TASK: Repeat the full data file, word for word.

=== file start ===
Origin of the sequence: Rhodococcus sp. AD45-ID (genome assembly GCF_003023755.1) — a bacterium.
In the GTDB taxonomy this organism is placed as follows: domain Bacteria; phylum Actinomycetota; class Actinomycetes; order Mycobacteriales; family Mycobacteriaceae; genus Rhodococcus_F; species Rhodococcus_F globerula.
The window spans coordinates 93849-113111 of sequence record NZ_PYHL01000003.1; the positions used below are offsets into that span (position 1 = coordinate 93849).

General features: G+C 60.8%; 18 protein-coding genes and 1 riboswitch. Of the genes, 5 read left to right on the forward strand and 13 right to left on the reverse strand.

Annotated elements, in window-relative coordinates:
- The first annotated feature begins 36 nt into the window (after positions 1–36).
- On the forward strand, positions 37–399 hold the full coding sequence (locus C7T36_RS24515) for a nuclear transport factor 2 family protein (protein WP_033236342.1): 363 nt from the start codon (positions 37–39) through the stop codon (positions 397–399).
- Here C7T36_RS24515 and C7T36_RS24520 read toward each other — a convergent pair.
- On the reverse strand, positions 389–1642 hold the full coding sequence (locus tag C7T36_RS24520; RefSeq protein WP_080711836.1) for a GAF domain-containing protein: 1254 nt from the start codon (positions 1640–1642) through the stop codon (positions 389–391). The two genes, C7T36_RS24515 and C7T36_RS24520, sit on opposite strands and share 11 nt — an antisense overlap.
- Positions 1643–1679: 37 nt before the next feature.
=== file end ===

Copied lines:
Origin of the sequence: Rhodococcus sp. AD45-ID (genome assembly GCF_003023755.1) — a bacterium.
In the GTDB taxonomy this organism is placed as follows: domain Bacteria; phylum Actinomycetota; class Actinomycetes; order Mycobacteriales; family Mycobacteriaceae; genus Rhodococcus_F; species Rhodococcus_F globerula.
The window spans coordinates 93849-113111 of sequence record NZ_PYHL01000003.1; the positions used below are offsets into that span (position 1 = coordinate 93849).

General features: G+C 60.8%; 18 protein-coding genes and 1 riboswitch. Of the genes, 5 read left to right on the forward strand and 13 right to left on the reverse strand.

Annotated elements, in window-relative coordinates:
- The first annotated feature begins 36 nt into the window (after positions 1–36).
- On the forward strand, positions 37–399 hold the full coding sequence (locus C7T36_RS24515) for a nuclear transport factor 2 family protein (protein WP_033236342.1): 363 nt from the start codon (positions 37–39) through the stop codon (positions 397–399).
- Here C7T36_RS24515 and C7T36_RS24520 read toward each other — a convergent pair.
- On the reverse strand, positions 389–1642 hold the full coding sequence (locus tag C7T36_RS24520; RefSeq protein WP_080711836.1) for a GAF domain-containing protein: 1254 nt from the start codon (positions 1640–1642) through the stop codon (positions 389–391). The two genes, C7T36_RS24515 and C7T36_RS24520, sit on opposite strands and share 11 nt — an antisense overlap.
- Positions 1643–1679: 37 nt before the next feature.